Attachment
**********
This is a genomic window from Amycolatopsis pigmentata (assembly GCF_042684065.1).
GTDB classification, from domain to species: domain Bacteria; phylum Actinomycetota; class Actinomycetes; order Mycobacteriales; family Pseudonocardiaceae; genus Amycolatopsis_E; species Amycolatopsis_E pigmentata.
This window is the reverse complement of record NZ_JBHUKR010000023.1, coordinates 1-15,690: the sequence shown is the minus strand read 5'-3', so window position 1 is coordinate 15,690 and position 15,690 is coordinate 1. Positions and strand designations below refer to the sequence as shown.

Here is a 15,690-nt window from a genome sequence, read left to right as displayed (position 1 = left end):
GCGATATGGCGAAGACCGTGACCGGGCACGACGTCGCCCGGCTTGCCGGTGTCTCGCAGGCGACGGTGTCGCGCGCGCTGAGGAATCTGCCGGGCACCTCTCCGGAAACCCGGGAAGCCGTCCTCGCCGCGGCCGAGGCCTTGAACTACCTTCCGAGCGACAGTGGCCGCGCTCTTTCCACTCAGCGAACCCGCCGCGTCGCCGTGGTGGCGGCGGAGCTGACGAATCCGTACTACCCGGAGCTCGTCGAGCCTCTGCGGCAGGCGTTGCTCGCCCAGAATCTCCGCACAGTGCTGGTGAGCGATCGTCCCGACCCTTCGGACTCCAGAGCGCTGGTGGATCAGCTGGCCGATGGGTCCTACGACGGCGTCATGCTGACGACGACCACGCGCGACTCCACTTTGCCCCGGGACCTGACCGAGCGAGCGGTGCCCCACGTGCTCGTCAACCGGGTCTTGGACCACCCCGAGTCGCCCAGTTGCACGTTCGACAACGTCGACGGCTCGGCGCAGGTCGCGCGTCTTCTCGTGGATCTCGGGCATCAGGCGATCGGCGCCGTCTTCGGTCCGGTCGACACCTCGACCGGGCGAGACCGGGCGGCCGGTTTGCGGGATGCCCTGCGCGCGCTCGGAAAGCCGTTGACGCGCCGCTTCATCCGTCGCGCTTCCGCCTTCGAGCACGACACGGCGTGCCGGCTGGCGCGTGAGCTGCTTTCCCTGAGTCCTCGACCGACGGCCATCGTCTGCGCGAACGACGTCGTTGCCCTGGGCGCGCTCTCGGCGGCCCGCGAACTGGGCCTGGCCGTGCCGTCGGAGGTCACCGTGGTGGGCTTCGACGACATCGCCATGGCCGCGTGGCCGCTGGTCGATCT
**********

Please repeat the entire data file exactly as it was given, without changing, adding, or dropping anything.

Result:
This is a genomic window from Amycolatopsis pigmentata (assembly GCF_042684065.1).
GTDB classification, from domain to species: domain Bacteria; phylum Actinomycetota; class Actinomycetes; order Mycobacteriales; family Pseudonocardiaceae; genus Amycolatopsis_E; species Amycolatopsis_E pigmentata.
This window is the reverse complement of record NZ_JBHUKR010000023.1, coordinates 1-15,690: the sequence shown is the minus strand read 5'-3', so window position 1 is coordinate 15,690 and position 15,690 is coordinate 1. Positions and strand designations below refer to the sequence as shown.

Here is a 15,690-nt window from a genome sequence, read left to right as displayed (position 1 = left end):
GCGATATGGCGAAGACCGTGACCGGGCACGACGTCGCCCGGCTTGCCGGTGTCTCGCAGGCGACGGTGTCGCGCGCGCTGAGGAATCTGCCGGGCACCTCTCCGGAAACCCGGGAAGCCGTCCTCGCCGCGGCCGAGGCCTTGAACTACCTTCCGAGCGACAGTGGCCGCGCTCTTTCCACTCAGCGAACCCGCCGCGTCGCCGTGGTGGCGGCGGAGCTGACGAATCCGTACTACCCGGAGCTCGTCGAGCCTCTGCGGCAGGCGTTGCTCGCCCAGAATCTCCGCACAGTGCTGGTGAGCGATCGTCCCGACCCTTCGGACTCCAGAGCGCTGGTGGATCAGCTGGCCGATGGGTCCTACGACGGCGTCATGCTGACGACGACCACGCGCGACTCCACTTTGCCCCGGGACCTGACCGAGCGAGCGGTGCCCCACGTGCTCGTCAACCGGGTCTTGGACCACCCCGAGTCGCCCAGTTGCACGTTCGACAACGTCGACGGCTCGGCGCAGGTCGCGCGTCTTCTCGTGGATCTCGGGCATCAGGCGATCGGCGCCGTCTTCGGTCCGGTCGACACCTCGACCGGGCGAGACCGGGCGGCCGGTTTGCGGGATGCCCTGCGCGCGCTCGGAAAGCCGTTGACGCGCCGCTTCATCCGTCGCGCTTCCGCCTTCGAGCACGACACGGCGTGCCGGCTGGCGCGTGAGCTGCTTTCCCTGAGTCCTCGACCGACGGCCATCGTCTGCGCGAACGACGTCGTTGCCCTGGGCGCGCTCTCGGCGGCCCGCGAACTGGGCCTGGCCGTGCCGTCGGAGGTCACCGTGGTGGGCTTCGACGACATCGCCATGGCCGCGTGGCCGCTGGTCGATCT